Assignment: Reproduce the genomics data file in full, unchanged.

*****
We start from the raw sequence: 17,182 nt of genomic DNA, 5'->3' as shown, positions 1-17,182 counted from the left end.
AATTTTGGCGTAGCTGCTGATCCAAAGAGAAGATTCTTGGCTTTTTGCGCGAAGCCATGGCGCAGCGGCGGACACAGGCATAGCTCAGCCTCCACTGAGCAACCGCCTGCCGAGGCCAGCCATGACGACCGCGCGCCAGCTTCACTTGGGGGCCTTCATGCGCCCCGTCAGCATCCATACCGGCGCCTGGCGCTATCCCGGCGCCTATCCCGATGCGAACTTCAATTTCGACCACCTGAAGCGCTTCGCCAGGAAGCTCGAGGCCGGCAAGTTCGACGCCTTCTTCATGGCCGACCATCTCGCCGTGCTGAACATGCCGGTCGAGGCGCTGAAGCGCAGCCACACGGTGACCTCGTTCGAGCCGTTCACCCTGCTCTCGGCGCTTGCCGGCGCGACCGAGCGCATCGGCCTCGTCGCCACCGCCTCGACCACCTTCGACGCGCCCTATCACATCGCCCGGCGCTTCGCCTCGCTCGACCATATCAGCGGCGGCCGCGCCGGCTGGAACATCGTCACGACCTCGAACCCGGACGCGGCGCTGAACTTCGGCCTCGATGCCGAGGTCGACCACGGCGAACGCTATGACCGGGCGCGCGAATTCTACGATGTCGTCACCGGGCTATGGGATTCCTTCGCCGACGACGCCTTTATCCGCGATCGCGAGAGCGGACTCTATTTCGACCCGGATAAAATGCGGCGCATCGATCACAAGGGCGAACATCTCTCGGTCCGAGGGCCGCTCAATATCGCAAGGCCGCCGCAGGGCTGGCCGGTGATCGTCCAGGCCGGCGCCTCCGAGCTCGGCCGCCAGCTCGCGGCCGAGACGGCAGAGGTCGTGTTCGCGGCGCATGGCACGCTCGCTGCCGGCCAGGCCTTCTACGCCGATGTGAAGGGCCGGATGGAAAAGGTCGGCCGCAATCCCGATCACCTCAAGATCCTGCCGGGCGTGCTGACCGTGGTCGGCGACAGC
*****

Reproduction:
We start from the raw sequence: 17,182 nt of genomic DNA, 5'->3' as shown, positions 1-17,182 counted from the left end.
AATTTTGGCGTAGCTGCTGATCCAAAGAGAAGATTCTTGGCTTTTTGCGCGAAGCCATGGCGCAGCGGCGGACACAGGCATAGCTCAGCCTCCACTGAGCAACCGCCTGCCGAGGCCAGCCATGACGACCGCGCGCCAGCTTCACTTGGGGGCCTTCATGCGCCCCGTCAGCATCCATACCGGCGCCTGGCGCTATCCCGGCGCCTATCCCGATGCGAACTTCAATTTCGACCACCTGAAGCGCTTCGCCAGGAAGCTCGAGGCCGGCAAGTTCGACGCCTTCTTCATGGCCGACCATCTCGCCGTGCTGAACATGCCGGTCGAGGCGCTGAAGCGCAGCCACACGGTGACCTCGTTCGAGCCGTTCACCCTGCTCTCGGCGCTTGCCGGCGCGACCGAGCGCATCGGCCTCGTCGCCACCGCCTCGACCACCTTCGACGCGCCCTATCACATCGCCCGGCGCTTCGCCTCGCTCGACCATATCAGCGGCGGCCGCGCCGGCTGGAACATCGTCACGACCTCGAACCCGGACGCGGCGCTGAACTTCGGCCTCGATGCCGAGGTCGACCACGGCGAACGCTATGACCGGGCGCGCGAATTCTACGATGTCGTCACCGGGCTATGGGATTCCTTCGCCGACGACGCCTTTATCCGCGATCGCGAGAGCGGACTCTATTTCGACCCGGATAAAATGCGGCGCATCGATCACAAGGGCGAACATCTCTCGGTCCGAGGGCCGCTCAATATCGCAAGGCCGCCGCAGGGCTGGCCGGTGATCGTCCAGGCCGGCGCCTCCGAGCTCGGCCGCCAGCTCGCGGCCGAGACGGCAGAGGTCGTGTTCGCGGCGCATGGCACGCTCGCTGCCGGCCAGGCCTTCTACGCCGATGTGAAGGGCCGGATGGAAAAGGTCGGCCGCAATCCCGATCACCTCAAGATCCTGCCGGGCGTGCTGACCGTGGTCGGCGACAGC